Palestinian Authority President Mahmoud Abbas denied that Palestinians would turn to violence if talks are halted by saying "we tried the Intifada and it caused us a great deal of damage," according to an interview published in London based newspaper Al-Hayat, Army Radio reported Sunday.
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Abbas claimed in the interview that if there is a breakdown in direct negotiations his people will not start violent confrontations with Israel.
The comments come after Abbas said on Saturday that no peace
deal is possible unless Israel stops settlement construction, but he did not
threaten to walk away from the negotiating table if the settlement construction
moratorium expires as scheduled on Sunday at midnight.
choose between peace and the continuation of settlements,” Abbas said in his
address to the UN General Assembly’s annual meeting.
meanwhile, government sources said that Israel was “open to compromise” on the
issue, and there were a number of ideas that Jerusalem could live
The sources said that intensive talks on the matter were continuing
in the US, in an effort to keep the issue from derailing the direct talks that
were restarted at the beginning of the month.
One of the ideas that have
been raised is to extend the freeze for another three months, and set that as a
deadline by which Israel and the PA must reach an agreement on borders – so that
Israel would then know exactly where it was free to build.
a variation of the same theme, is to extend the moratorium by another three
months, but exclude from this moratorium some 2,000 units for which all the necessary permits have
been granted and on which building could start immediately.
ideas that have been raised are the following:
• Agree to the number of units
that can be constructed each year, based on natural growth;
• Allow building in
the large settlement blocks in areas adjacent to the existing construction line,
but allow only the construction of public buildings needed for natural growth in
all other settlements;
• Agree to gradual construction now, and to extend the
moratorium at the beginning of the year, when the talks move into a more
• Allow housing construction in the largest settlements –
Ma’aleh Adumim, Betar Ilit, Modi’in Ilit and Ariel – but construction for public
building only in the rest of the settlements.
As of Saturday night, no
special governmental meeting has been scheduled for Sunday to discuss these or
any other options that may be on the table.
In recent days, Israel has
come under intense pressure from the US, the EU, the Quartet and the UN to
extend the moratorium to prevent Abbas from bolting from the negotiating table,
as he has threatened to do.
Abbas is also coming under pressure not to
carry out his threat, and to give the direct talks more time.
Minister Ehud Barak is spearheading Israel’s efforts to find a compromise
solution, and has extended his stay in New York, where, along with Prime
Minister Binyamin Netanyahu’s chief negotiator Yitzhak Molcho, they have held a
series of conversations on the matter over the last few days on the sidelines of
the UN General Assembly meeting with both US and Palestinian
Netanyahu, meanwhile, hosted Quartet envoy Tony Blair in his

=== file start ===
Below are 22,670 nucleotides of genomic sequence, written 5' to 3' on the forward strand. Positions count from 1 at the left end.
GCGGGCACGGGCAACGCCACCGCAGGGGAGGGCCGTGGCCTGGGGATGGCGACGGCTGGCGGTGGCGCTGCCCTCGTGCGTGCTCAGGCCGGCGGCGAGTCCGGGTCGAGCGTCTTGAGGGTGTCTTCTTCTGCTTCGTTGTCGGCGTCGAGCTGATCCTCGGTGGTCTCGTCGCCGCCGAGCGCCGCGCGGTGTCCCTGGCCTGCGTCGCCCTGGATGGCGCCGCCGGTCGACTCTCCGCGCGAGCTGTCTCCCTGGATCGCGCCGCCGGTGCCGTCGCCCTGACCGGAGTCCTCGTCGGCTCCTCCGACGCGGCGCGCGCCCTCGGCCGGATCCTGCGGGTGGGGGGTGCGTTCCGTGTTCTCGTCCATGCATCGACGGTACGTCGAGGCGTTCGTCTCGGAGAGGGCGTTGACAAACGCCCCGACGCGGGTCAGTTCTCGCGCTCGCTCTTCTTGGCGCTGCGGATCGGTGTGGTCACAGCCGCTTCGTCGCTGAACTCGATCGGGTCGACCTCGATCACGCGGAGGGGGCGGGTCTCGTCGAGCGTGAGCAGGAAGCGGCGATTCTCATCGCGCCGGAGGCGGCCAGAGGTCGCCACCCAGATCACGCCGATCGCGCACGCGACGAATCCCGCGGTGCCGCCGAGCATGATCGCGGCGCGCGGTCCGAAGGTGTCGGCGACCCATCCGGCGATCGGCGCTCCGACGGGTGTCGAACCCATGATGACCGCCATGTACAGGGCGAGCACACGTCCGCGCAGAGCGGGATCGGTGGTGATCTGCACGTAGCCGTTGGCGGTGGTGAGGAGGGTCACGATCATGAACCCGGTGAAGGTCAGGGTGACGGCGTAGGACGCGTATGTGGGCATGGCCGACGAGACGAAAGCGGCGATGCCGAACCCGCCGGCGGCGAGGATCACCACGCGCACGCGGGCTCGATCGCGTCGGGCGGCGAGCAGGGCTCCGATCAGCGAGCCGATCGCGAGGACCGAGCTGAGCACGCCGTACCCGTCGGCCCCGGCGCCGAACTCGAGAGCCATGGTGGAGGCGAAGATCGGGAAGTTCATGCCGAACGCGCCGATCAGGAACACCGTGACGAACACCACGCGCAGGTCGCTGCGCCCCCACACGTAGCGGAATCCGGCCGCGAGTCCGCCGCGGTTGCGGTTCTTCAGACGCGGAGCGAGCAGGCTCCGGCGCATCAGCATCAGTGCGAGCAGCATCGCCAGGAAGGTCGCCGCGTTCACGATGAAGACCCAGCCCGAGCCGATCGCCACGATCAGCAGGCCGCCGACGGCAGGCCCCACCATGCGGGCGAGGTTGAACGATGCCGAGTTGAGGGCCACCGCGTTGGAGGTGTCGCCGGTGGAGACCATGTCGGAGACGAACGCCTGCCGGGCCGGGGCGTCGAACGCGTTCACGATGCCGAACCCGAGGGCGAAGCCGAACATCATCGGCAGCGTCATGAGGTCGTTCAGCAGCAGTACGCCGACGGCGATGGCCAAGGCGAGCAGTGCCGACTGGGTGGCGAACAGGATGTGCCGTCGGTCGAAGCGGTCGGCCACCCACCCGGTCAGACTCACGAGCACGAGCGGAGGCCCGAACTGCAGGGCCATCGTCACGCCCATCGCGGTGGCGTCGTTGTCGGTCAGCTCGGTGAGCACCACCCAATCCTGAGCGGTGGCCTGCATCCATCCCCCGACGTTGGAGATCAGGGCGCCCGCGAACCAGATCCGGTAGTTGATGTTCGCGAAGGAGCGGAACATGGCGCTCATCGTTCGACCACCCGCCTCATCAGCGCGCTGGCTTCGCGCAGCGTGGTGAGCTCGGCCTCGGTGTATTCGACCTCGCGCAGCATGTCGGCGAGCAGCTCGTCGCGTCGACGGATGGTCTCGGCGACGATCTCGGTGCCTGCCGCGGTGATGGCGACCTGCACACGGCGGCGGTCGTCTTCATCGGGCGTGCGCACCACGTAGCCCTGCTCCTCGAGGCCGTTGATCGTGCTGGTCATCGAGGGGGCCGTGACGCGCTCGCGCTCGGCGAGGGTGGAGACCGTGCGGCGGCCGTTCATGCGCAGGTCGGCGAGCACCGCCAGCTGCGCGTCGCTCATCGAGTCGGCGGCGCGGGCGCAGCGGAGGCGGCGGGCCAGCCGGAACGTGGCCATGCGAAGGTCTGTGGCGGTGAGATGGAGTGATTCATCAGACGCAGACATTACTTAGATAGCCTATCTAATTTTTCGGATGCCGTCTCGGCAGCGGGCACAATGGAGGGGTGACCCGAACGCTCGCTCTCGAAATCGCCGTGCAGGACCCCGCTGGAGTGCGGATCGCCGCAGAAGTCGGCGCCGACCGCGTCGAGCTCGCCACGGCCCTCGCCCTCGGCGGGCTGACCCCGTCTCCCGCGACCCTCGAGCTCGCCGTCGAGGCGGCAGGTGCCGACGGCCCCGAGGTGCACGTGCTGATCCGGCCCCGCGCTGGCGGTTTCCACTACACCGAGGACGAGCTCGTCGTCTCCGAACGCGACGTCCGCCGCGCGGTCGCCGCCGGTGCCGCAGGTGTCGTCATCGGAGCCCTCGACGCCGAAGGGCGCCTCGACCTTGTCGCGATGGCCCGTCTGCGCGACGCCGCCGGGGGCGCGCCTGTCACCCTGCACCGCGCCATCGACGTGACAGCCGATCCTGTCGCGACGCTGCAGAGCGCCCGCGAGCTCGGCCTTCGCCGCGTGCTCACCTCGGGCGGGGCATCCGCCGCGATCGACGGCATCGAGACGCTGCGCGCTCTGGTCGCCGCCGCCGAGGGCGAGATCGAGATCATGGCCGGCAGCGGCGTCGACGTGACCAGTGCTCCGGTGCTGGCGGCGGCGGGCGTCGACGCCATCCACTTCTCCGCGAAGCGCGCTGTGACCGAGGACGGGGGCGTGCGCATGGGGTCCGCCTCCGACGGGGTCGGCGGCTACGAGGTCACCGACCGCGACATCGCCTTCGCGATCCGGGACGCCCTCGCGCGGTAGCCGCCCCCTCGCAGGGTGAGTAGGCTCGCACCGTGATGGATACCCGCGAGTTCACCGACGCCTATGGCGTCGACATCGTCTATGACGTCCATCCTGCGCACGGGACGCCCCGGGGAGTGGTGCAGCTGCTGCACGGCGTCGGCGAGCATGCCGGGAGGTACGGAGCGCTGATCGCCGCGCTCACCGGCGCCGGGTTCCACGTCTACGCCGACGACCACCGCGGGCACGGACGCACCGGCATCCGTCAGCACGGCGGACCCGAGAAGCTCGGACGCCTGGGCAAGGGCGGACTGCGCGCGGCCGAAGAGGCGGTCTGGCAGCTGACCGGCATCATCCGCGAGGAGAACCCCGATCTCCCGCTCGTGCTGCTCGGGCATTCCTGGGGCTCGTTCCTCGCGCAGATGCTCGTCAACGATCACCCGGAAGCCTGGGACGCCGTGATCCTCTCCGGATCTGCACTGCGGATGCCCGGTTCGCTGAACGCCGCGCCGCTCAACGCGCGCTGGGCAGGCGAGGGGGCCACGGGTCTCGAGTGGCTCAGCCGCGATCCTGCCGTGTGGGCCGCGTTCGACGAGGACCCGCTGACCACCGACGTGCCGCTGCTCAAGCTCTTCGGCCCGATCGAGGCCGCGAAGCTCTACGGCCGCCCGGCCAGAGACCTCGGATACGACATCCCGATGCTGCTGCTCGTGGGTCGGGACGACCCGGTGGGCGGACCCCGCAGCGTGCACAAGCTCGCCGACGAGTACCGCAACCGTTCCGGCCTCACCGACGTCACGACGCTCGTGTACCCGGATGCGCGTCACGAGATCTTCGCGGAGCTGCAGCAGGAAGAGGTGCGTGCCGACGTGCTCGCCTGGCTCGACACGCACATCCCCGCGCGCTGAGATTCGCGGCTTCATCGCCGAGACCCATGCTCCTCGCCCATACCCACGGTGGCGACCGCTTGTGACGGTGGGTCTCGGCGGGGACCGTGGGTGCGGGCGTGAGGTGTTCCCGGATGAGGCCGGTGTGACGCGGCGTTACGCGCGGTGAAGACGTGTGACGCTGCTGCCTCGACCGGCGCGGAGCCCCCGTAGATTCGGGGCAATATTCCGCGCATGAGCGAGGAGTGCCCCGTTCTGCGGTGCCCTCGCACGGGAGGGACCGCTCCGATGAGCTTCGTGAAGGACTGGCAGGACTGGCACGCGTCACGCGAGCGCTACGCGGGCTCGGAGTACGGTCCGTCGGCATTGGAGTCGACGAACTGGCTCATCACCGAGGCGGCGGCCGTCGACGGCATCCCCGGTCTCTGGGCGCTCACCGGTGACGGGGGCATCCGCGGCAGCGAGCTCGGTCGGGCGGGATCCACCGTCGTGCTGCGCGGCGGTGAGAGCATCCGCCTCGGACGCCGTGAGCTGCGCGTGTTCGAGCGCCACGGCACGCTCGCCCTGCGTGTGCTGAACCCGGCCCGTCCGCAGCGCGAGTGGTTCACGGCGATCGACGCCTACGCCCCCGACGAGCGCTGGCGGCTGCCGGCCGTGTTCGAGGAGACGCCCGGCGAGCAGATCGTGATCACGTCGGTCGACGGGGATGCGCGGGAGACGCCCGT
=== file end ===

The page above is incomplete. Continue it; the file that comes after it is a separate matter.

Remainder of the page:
succa Friday, where this issued was discussed.
Netanyahu has said that
the government decision taken 10 months ago to freeze settlement construction
would not be renewed. As a result, and barring a new decision by the security
cabinet, it will expire at midnight on Sunday.
Meanwhile, in his speech
to the UN, Abbas reaffirmed the Palestinian commitment to try to reach a peace
“We have decided to enter into final status negotiations. We will
continue to exert every effort to reach an agreement for Palestinian-Israeli
peace within one year in accordance with resolutions of international
legitimacy... and the vision of the two-state solution,” he said.
demands for the cessation of settlement activities, the lifting of the siege [of
Gaza] and an end to all other illegal Israel policies and practices do not
constitute arbitrary preconditions in the peace process.”
These are past
obligations that Israel is required to implement, he said, and Israel’s
implementation “will lead to the creation of the necessary environment for the
success of the negotiations.”
Abbas said the Palestinians and the wider
Middle East are continuously pushed into “the corner of violence and conflict”
as a result of Israel’s “mentality of expansion and domination.”
demanded an end to what he said was Israel’s destruction of the historical
identity of Jerusalem, its flouting of UN resolutions, and the blockade of the
Israel, Abbas told the General Assembly, should be compelled
“particularly to cease all settlement activities in the occupied annexation
apartheid wall and end the policy of blockade and closures and the removal of
the checkpoints that restrict the lives and movement of our people and deprive
them of their basic human rights.”
Abbas thanked US President Barack
Obama in his speech, “who affirmed in his statement before the Assembly two days
ago the two-state solution and the necessity for a freeze of settlement
activities, as well as his deep hope for the establishment of the independent
state of Palestine and its full membership in the United Nations.
this occasion, we affirm our complete readiness to cooperate with the American
efforts for the success of the political process to reach a comprehensive, just
and lasting peace in the region,” Abbas said.
State Department spokesman
P.J. Crowley said US special Mideast peace envoy George Mitchell would
meet Abbas on Saturday. “We are doing everything we can to keep the parties in
direct talks,” Crowley said.
On Friday, Abbas met for some 25 minutes
with US Secretary of State Hillary Clinton.Jordana Horn in New York and
AP contributed to this report.